Location-based marketing essentials
As the numbers of smartphone users continue to rise and the availability of 4G and free-access Wi-Fi become staples of public spaces, location-based marketing has quickly become popular with marketers. Allowing brands to connect with potential customers anywhere and everywhere, to influence decisions made in-store and send location-based notifications, the trend has allowed for more constant engagement and targeted conversions.
As technology enabling location-based marketing continues to develop and increase in sophistication, the opportunities for creating a nuanced, carefully-crafted campaign continue to grow. Here are a few tips for harnessing the power of location-based marketing for your next strategy move.
Partner with location apps for maximum exposure, at minimum cost
With so many technology trends demanding attention, marketers could be forgiven for their reluctance to buy in to every development that comes around. While of course location-based marketing can offer more opportunities for some brands than others, it could prove useful for a wider pool of organisations than currently tap in to it. For many, hesitation comes from a lack of finances or a skills gaps among your team members, but these problems can be sidestepped by partnering with location apps which could offer a platform on which to advertise.
According to Econsultancy, ‘location-based advertising can be a powerful tool for businesses with storefronts and [recently] brick and mortar SMEs gained a potentially significant new location-based advertising tool’ – Waze. Econsultancy explained that Waze, a popular mapping app owned by Google, has just ‘announced the launch of Waze Local, a new offering that allows SMEs to advertise to drivers as they're on the go.’
Waze Local will offer three key features that are valuable for marketers:
- Branded Pins, which highlight an advertiser's storefront on a map.
- Promoted Search, in which advertisers can ensure their business appears at the top of Waze location search results.
- Zero-Speed Takeovers which act as ‘digital billboards’ that cover the top third of the Waze app's screen when drivers are stationary.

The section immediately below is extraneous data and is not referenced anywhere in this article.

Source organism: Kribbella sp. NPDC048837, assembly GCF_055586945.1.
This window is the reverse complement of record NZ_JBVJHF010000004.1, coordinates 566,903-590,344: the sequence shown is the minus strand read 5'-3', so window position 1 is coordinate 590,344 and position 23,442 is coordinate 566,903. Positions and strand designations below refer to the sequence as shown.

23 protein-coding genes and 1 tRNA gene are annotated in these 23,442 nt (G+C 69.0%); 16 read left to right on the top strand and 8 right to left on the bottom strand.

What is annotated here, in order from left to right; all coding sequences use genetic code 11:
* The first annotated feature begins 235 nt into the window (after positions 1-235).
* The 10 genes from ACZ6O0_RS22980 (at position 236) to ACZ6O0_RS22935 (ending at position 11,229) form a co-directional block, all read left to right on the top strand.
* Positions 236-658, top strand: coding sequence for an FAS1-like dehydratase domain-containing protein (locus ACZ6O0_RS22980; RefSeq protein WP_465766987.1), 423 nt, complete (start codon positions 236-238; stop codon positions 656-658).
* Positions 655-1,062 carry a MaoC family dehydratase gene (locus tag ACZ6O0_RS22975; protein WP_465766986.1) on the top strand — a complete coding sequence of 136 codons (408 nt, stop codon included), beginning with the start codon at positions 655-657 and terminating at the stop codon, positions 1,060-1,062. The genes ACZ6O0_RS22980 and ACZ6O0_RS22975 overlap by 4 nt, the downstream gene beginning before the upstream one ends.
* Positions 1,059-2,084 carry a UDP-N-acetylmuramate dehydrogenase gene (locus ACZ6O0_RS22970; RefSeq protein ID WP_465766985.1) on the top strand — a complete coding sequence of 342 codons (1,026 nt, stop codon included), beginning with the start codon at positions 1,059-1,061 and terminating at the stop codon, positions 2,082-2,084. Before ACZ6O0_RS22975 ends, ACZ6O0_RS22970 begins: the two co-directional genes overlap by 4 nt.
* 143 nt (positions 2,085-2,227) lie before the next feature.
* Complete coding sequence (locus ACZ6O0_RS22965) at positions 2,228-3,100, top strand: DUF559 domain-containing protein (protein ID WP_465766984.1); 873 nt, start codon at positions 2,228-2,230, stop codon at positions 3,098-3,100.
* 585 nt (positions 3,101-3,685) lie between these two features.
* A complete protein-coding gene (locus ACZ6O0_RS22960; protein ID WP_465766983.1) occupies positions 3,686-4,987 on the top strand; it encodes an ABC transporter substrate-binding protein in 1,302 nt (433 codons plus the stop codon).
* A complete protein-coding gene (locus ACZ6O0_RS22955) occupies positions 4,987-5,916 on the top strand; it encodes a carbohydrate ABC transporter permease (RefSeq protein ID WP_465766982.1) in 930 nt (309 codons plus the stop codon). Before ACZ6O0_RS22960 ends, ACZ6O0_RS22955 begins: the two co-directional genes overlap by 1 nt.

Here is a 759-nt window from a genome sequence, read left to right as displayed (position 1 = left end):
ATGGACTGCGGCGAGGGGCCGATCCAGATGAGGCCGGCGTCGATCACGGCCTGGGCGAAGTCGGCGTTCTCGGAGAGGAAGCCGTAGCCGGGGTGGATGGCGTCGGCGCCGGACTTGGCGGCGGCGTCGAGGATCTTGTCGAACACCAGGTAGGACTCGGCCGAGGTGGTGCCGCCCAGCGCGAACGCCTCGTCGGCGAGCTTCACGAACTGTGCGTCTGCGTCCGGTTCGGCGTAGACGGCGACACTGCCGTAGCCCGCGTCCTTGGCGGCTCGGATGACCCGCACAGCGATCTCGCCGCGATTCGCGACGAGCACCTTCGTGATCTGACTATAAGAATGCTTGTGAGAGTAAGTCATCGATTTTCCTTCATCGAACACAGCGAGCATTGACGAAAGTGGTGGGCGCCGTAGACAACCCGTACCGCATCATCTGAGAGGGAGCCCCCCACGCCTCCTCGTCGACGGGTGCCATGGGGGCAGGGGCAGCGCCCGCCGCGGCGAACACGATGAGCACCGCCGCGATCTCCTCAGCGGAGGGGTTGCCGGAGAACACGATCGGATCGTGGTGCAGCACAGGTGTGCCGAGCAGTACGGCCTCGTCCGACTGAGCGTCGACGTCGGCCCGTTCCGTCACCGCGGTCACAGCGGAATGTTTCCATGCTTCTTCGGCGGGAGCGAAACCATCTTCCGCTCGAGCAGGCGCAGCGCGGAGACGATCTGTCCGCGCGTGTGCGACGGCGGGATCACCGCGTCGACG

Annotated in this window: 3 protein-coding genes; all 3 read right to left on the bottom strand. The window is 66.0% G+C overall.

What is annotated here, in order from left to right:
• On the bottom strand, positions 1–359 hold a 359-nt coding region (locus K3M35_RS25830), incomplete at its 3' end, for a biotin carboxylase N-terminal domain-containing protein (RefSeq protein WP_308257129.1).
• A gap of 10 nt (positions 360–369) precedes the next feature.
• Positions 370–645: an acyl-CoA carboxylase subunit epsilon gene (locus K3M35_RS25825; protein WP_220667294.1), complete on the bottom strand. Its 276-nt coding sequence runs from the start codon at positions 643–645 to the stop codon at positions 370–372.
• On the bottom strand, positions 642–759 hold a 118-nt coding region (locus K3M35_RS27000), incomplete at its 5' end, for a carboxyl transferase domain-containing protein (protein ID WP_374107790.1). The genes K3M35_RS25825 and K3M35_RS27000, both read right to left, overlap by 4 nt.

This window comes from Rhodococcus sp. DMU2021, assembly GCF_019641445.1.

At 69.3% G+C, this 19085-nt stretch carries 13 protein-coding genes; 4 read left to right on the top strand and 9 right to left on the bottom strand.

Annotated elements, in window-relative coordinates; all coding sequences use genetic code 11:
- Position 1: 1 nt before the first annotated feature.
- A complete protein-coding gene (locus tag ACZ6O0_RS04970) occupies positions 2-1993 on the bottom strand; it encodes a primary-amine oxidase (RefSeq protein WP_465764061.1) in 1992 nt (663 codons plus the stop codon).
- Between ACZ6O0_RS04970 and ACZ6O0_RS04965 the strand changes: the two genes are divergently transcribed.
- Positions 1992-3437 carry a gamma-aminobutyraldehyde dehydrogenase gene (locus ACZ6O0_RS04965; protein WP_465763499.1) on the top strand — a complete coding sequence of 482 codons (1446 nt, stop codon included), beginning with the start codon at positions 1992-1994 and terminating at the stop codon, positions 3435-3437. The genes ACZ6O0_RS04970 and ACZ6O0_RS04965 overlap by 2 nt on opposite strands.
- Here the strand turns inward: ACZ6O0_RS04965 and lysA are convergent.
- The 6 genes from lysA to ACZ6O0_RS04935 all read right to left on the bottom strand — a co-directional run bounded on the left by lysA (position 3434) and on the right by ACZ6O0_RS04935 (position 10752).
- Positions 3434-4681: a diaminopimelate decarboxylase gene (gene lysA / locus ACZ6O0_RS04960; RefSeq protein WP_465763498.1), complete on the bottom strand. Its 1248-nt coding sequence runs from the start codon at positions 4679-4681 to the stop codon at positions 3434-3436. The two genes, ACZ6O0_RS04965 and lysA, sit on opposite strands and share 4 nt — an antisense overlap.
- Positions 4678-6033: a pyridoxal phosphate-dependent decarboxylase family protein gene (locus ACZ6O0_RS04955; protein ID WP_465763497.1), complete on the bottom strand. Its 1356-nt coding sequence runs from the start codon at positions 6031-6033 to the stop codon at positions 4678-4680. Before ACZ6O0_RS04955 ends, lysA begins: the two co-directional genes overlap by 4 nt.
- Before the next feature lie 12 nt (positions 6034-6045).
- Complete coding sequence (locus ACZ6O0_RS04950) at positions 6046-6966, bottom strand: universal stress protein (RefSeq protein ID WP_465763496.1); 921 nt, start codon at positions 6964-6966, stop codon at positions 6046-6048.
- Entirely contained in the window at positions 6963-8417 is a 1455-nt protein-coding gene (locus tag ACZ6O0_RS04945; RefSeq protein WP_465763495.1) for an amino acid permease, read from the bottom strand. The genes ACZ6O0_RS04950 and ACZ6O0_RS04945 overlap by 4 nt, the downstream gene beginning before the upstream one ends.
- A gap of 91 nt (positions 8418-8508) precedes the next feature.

Factoring in user’s history and their proximity to the advertiser's location, the beta testing version of the feature proved highly valuable for many SMEs who previously couldn’t afford the high daily price tag needed to advertise on the platform. After conducting a study of those brands involved in the beta, Waze found that ‘1,400 businesses saw on average a 20% lift in navigations by advertising using Waze Local.’ If this can be converted into sales, the app could hold huge promise for marketers looking to buy-in to location-based marketing, without developing their own technology or spending large sums of money.
Understand your audiences’ movements
There is little doubt that the constant use of smartphones and our incessant connection to the internet has meant that, with almost certainty, tech companies and service providers know our location and movement habits. While this is a disconcerting idea for some, for others it has provided convenience and made their daily life easier, faster and more efficient.
This mapping of customer’s movement has also led to a mapping of their consumption habits, so a triangulation of all this data means that an organisation’s location-based marketing can be highly nuanced. For Marketing Land, this high level of data should be reflected in the timing and placement of your advert in order to maximise exposure and ensure a seamless experience for your customers.
Pointing to outdoor clothing company REI as an example, Marketing Land explains how the brand was able to use its customer data to determine “high propensity areas”, meaning ‘where REI customers and prospects (essentially lookalikes) were likely to be throughout the day.’ Using Digital Out Of Home (OOH), REI was able to ensure ‘placements and ad exposures move[d] during the day to reach the intended audience, based on location data and historical movement patterns.’
All this means that a group of potential customers can be targeted at one location in the morning and another location in the afternoon, thereby maximising the chances of engagement or action as a result of the ad placement. In our increasingly hectic and on-the-go lives, this differentiation could be the difference between making a conversion and not, so exploring ways in which your location-based marketing can be tailored to your audience’s movements in an endeavour worth undertaking to drive sales.
By mastering these location-based essentials, it is possible to build a strong foundation on which to build future mobile and OOH strategies. Staying on top of the latest technology developments and app features if a must if you’re going to get the most out of your strategy today and in the future.